26. An inspection apparatus using nuclear magnetic resonance according to claim 21, further comprising:
acquiring means for acquiring said chemical shift information and said spatial information in a direction having an angle with a reference direction, wherein the acquiring said chemical shift information and said spatial information is repeated a plurality of times by applying the oscillating gradient magnetic field in said direction having said angle and by changing said angle so as to acquire said spatial information in directions having a plurality of different angles from said reference direction.
27. An inspection apparatus using nuclear magnetic resonance according to claim 21, wherein the oscillating gradient magnetic field generation means generates two gradient magnetic fields having different frequencies, and the two gradient magnetic fields are applied in two mutually different directions so as to simultaneously acquire chemical shift information and spatial information in said two directions.
28. An inspection apparatus using nuclear magnetic resonance according to claim 21, wherein said signal detection means samples said nuclear magnetic resonance signals by said signal detection means for acquiring information during the application time of the oscillating gradient magnetic field by said oscillating gradient magnetic field generation means, and the center time of said sampling is different from an echo time.
29. An inspection apparatus using nuclear magnetic resonance according to claim 21, wherein the shape of the oscillating gradient magnetic field is a rectangular wave, a trapezoidal wave or a sine wave.
30. An inspection apparatus using nuclear magnetic resonance according to claim 21, wherein said motion probing gradient magnetic field generation means regulates an application amplitude, an application time and a waveform of the motion probing gradient magnetic field either partially or wholly, and regulated values are preserved, and measurement of said nuclear magnetic resonance signals is carried out by using said regulated values.
Description
BACKGROUND OF THE INVENTION

This invention relates to an inspection method and an inspection apparatus using nuclear magnetic resonance for measuring a map of diffusion coefficients or a map of signal intensity emphasizing signal attenuation due to diffusion. More particularly, this invention relates to an inspection method and an inspection apparatus which are referred to as "diffusion spectroscopic imaging", separate materials contained in an inspection object in accordance with molecules, and acquire a map of their diffusion coefficients or a map emphasizing signal attenuation due to diffusion.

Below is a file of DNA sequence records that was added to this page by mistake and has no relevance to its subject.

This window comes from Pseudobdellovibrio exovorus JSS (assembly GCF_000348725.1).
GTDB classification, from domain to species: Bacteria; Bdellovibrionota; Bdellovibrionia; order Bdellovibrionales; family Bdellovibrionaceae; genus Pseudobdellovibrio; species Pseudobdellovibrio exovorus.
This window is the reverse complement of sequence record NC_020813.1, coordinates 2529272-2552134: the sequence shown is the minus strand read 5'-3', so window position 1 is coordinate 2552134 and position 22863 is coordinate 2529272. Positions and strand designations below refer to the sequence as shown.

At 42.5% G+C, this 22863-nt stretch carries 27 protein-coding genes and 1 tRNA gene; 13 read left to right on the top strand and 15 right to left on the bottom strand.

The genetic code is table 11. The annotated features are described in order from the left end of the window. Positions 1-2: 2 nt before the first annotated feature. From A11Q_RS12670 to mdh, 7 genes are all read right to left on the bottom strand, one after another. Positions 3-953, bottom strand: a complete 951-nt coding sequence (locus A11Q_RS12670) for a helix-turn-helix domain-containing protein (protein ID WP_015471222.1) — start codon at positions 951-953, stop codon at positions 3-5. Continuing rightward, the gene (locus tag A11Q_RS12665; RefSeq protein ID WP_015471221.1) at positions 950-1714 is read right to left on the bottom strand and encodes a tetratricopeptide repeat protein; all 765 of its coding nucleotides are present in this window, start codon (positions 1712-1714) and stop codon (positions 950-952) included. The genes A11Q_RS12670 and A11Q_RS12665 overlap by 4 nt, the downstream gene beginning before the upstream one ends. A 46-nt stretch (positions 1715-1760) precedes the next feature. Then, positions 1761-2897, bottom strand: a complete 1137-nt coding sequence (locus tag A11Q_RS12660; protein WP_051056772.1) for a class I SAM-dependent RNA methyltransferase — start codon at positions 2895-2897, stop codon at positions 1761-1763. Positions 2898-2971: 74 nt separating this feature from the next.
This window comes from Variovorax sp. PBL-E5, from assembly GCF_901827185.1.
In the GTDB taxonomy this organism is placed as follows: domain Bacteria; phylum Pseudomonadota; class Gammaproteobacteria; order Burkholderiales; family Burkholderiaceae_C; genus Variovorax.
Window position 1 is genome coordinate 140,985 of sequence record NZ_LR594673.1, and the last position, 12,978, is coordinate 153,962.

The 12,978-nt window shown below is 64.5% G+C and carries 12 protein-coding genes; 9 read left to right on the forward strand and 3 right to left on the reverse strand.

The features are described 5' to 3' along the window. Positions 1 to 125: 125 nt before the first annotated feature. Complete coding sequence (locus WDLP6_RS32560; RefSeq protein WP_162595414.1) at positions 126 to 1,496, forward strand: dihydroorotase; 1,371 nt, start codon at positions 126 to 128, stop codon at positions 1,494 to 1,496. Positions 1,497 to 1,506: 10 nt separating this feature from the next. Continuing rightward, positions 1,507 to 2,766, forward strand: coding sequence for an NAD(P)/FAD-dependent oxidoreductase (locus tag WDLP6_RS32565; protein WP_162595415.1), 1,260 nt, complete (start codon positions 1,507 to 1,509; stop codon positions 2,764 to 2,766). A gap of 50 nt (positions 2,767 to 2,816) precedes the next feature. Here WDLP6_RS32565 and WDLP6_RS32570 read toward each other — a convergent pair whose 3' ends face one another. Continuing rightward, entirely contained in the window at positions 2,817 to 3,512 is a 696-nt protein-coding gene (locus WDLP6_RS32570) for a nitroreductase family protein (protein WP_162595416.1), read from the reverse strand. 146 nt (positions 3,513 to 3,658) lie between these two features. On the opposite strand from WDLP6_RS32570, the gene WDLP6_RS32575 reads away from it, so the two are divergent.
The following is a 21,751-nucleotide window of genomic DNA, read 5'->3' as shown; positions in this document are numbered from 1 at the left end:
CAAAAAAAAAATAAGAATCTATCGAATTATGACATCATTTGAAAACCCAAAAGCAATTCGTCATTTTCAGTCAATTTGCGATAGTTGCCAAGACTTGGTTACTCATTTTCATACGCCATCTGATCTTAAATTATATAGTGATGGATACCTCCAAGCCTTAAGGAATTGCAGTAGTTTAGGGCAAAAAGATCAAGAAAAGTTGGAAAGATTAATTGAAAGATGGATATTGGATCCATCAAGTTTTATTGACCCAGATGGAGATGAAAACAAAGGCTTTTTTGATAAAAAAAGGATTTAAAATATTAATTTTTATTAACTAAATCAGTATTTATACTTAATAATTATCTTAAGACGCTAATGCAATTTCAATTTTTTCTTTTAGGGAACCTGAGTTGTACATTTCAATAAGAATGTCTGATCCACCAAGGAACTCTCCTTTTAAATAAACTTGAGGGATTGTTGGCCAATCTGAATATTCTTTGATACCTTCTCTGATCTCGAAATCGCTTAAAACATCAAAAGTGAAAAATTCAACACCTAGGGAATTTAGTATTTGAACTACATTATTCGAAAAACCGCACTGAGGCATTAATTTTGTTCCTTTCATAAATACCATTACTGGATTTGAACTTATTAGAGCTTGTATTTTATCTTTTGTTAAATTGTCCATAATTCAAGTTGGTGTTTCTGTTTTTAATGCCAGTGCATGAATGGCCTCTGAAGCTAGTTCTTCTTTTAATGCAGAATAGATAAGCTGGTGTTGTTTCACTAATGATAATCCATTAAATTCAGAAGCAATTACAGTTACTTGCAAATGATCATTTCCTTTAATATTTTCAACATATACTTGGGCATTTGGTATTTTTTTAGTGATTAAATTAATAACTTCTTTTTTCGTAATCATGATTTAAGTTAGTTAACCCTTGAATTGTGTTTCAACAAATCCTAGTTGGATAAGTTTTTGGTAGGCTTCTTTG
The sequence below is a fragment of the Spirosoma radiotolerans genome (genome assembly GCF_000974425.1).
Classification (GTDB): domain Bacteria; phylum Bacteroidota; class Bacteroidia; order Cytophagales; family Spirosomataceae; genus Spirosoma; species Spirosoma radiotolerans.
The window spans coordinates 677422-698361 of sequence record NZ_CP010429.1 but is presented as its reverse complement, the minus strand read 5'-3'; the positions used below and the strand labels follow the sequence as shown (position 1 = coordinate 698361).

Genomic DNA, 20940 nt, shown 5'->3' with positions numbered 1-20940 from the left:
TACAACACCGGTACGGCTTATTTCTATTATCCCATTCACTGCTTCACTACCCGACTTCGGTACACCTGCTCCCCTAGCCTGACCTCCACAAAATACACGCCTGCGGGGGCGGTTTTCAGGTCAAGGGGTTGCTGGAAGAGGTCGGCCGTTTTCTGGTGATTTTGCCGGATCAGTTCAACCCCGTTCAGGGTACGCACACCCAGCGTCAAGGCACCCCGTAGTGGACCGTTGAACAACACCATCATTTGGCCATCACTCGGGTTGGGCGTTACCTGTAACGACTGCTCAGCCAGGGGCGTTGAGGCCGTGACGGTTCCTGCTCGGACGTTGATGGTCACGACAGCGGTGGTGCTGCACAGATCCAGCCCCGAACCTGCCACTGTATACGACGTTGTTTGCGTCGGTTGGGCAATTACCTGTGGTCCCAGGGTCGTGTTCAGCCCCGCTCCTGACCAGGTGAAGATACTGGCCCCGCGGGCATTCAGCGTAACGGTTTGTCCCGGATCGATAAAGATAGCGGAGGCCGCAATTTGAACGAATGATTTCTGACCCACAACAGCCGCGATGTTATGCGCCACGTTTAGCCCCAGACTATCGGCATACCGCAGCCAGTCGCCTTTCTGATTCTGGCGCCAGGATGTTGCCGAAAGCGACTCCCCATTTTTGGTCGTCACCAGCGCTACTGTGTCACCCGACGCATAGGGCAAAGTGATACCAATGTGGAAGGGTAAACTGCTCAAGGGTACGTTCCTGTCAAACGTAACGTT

Various methods of measuring diffusion coefficients of an inspection object or apparent diffusion coefficients of a living body due to perfusion have been proposed in nuclear magnetic resonance inspection apparatuses. The methods which have been employed most widely at present are based on a pulse sequence of Stejskal-Tanner (E. O. Stejskal and J. E. Tanner, The Journal of Chemical Physics, No. 42, pp. 288-292 (1965)).

To measure the diffusion coefficient, etc, this method first excites a nuclear spin by a radio frequency magnetic field and then applies at least two gradient magnetic fields compensating for one another to acquire signals. Here, the term "compensating for one another" means that influences which rotate the phase of the nuclear spin are cancelled if molecules do not move.

In other words, if diffusion exists, the influences of phase rotation cannot be completely cancelled and a signal intensity attenuates at a proportion corresponding to the application amplitude and time of the gradient magnetic field. Therefore, measurement is conducted a plurality of times by changing the application amplitude and time of the gradient magnetic field and the diffusion coefficient can be determined from the attenuation rate of the signal intensity. The gradient magnetic field applied for measuring the diffusion coefficient is referred to as "MPG (Motion Probing Gradient)".

Numeric representation of the influences of the gradient magnetic field on the attenuation rate of the signal intensity is referred to as a "b-factor (gradient factor)".

A method of imaging the diffusion coefficient by extending this method is reported by D. LeBihan et al in Radiology, No. 161, pp. 401-407 (1986). This method combines a gradient magnetic field applied for imaging with an MPG, shoots a plurality of images by changing b-factor and calculates the diffusion coefficient at a given pixel from the attenuation rate of the signal intensity of each image at the corresponding pixel.